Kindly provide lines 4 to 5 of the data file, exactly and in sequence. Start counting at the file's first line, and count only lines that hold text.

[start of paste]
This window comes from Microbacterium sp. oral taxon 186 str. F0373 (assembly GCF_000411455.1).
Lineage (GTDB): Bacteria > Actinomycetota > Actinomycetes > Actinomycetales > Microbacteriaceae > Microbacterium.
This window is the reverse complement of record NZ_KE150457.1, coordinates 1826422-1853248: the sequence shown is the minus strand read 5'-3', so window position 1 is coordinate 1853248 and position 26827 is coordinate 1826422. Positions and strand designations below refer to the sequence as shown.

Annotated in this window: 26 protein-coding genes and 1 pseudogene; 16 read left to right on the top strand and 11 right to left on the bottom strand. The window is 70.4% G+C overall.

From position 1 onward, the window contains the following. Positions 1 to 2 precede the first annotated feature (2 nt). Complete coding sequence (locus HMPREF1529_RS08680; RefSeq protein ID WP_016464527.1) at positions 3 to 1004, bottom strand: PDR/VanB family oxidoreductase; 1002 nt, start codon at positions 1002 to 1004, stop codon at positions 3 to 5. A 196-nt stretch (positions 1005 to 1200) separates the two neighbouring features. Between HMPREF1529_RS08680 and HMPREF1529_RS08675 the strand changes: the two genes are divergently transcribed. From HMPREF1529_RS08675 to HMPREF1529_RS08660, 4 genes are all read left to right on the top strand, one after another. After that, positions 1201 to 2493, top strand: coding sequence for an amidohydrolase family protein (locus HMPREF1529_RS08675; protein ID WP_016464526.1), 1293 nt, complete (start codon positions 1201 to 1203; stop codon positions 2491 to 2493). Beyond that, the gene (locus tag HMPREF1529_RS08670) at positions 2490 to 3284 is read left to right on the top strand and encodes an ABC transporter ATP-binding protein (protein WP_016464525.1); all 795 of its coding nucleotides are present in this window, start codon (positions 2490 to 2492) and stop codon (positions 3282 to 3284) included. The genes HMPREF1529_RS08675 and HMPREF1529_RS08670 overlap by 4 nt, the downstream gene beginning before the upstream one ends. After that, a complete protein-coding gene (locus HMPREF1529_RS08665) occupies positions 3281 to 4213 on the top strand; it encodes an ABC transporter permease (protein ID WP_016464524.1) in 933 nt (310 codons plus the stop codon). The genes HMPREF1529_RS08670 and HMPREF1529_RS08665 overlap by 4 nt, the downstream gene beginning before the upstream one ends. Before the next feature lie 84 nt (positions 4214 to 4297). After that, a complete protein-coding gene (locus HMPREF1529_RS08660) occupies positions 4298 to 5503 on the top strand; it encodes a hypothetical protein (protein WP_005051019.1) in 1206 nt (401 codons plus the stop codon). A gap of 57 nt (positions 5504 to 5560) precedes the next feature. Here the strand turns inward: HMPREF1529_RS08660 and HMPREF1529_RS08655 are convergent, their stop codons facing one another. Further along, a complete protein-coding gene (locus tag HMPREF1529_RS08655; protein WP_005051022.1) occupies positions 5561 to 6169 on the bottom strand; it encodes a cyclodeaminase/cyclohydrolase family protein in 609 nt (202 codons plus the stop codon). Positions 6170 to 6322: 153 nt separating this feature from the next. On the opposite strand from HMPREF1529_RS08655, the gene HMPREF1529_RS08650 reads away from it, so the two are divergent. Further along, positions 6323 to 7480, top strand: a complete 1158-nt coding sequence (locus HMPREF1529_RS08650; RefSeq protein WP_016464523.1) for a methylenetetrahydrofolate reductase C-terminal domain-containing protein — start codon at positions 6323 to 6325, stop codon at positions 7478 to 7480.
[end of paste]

Annotated in this window: 26 protein-coding genes and 1 pseudogene; 16 read left to right on the top strand and 11 right to left on the bottom strand. The window is 70.4% G+C overall.

From position 1 onward, the window contains the following. Positions 1 to 2 precede the first annotated feature (2 nt). Complete coding sequence (locus HMPREF1529_RS08680; RefSeq protein ID WP_016464527.1) at positions 3 to 1004, bottom strand: PDR/VanB family oxidoreductase; 1002 nt, start codon at positions 1002 to 1004, stop codon at positions 3 to 5. A 196-nt stretch (positions 1005 to 1200) separates the two neighbouring features. Between HMPREF1529_RS08680 and HMPREF1529_RS08675 the strand changes: the two genes are divergently transcribed. From HMPREF1529_RS08675 to HMPREF1529_RS08660, 4 genes are all read left to right on the top strand, one after another. After that, positions 1201 to 2493, top strand: coding sequence for an amidohydrolase family protein (locus HMPREF1529_RS08675; protein ID WP_016464526.1), 1293 nt, complete (start codon positions 1201 to 1203; stop codon positions 2491 to 2493). Beyond that, the gene (locus tag HMPREF1529_RS08670) at positions 2490 to 3284 is read left to right on the top strand and encodes an ABC transporter ATP-binding protein (protein WP_016464525.1); all 795 of its coding nucleotides are present in this window, start codon (positions 2490 to 2492) and stop codon (positions 3282 to 3284) included. The genes HMPREF1529_RS08675 and HMPREF1529_RS08670 overlap by 4 nt, the downstream gene beginning before the upstream one ends. After that, a complete protein-coding gene (locus HMPREF1529_RS08665) occupies positions 3281 to 4213 on the top strand; it encodes an ABC transporter permease (protein ID WP_016464524.1) in 933 nt (310 codons plus the stop codon). The genes HMPREF1529_RS08670 and HMPREF1529_RS08665 overlap by 4 nt, the downstream gene beginning before the upstream one ends. Before the next feature lie 84 nt (positions 4214 to 4297). After that, a complete protein-coding gene (locus HMPREF1529_RS08660) occupies positions 4298 to 5503 on the top strand; it encodes a hypothetical protein (protein WP_005051019.1) in 1206 nt (401 codons plus the stop codon). A gap of 57 nt (positions 5504 to 5560) precedes the next feature. Here the strand turns inward: HMPREF1529_RS08660 and HMPREF1529_RS08655 are convergent, their stop codons facing one another. Further along, a complete protein-coding gene (locus tag HMPREF1529_RS08655; protein WP_005051022.1) occupies positions 5561 to 6169 on the bottom strand; it encodes a cyclodeaminase/cyclohydrolase family protein in 609 nt (202 codons plus the stop codon). Positions 6170 to 6322: 153 nt separating this feature from the next. On the opposite strand from HMPREF1529_RS08655, the gene HMPREF1529_RS08650 reads away from it, so the two are divergent. Further along, positions 6323 to 7480, top strand: a complete 1158-nt coding sequence (locus HMPREF1529_RS08650; RefSeq protein WP_016464523.1) for a methylenetetrahydrofolate reductase C-terminal domain-containing protein — start codon at positions 6323 to 6325, stop codon at positions 7478 to 7480.